If you had just spent more than a month on a cramped wooden boat packed with two of all the planet's animals–think huge smelly number of beasts and critters, perhaps getting seasick floating on a flooded earth, what would be the first thing you did when you stepped on dry ground?
If you were Noah, you would plant a vineyard and become a winemaker. Why? That Bible story in Genesis 9 always amazed me. I picture a waterlogged earth covered with flood mud much as the Willamette Valley was covered with silt brought down from Montana and Washington by the Missoula floods some 40,000 years ago. Then I picture this old bearded guy–some 600 years old–with the foresight to have taken grape cuttings with him on the boat, stepping off the arc into the gooey flood mud to plant a vineyard. What are the priorities here?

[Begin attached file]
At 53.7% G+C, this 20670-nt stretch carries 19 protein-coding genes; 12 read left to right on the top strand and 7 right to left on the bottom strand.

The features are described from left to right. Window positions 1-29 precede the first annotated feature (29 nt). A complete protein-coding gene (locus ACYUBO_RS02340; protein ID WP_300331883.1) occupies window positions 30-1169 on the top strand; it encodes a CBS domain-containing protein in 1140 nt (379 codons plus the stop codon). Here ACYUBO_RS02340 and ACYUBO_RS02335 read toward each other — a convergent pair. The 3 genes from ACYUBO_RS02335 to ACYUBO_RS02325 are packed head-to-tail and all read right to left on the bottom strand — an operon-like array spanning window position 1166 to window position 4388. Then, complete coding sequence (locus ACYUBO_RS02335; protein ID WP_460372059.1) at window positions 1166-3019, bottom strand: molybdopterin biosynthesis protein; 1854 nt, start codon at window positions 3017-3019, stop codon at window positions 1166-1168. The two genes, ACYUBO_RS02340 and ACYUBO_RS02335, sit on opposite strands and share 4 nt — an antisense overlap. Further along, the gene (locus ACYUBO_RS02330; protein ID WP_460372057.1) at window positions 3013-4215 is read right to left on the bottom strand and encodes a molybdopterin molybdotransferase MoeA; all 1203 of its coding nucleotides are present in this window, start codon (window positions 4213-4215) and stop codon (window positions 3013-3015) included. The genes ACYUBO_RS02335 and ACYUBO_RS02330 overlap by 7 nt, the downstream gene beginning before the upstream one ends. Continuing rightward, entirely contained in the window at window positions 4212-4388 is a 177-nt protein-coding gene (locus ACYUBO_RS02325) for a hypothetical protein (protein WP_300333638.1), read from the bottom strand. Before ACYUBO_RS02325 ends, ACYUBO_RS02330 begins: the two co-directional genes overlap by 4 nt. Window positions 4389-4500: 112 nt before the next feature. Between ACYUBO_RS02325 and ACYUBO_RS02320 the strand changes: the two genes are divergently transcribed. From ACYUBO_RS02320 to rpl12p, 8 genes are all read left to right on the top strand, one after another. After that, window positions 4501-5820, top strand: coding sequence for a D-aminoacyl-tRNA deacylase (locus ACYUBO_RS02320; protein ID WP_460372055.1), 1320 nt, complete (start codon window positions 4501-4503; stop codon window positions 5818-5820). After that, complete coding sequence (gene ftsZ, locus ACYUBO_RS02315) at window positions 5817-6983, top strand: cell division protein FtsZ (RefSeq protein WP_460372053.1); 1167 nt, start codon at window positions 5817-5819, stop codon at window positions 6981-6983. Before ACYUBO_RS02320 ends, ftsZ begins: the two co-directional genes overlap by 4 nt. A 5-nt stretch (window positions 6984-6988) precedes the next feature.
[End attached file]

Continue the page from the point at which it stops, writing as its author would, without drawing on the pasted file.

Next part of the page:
Then Noah's after-the-flood vineyard story continues as a drunken affair where he curses one of his sons–Canaan–to become a slave, affecting the rest of human history. Now that's a vineyard story that's hard to match.
So why do vineyards and wine take on so much importance in Biblical history? Any ideas as to what varietal Noah planted?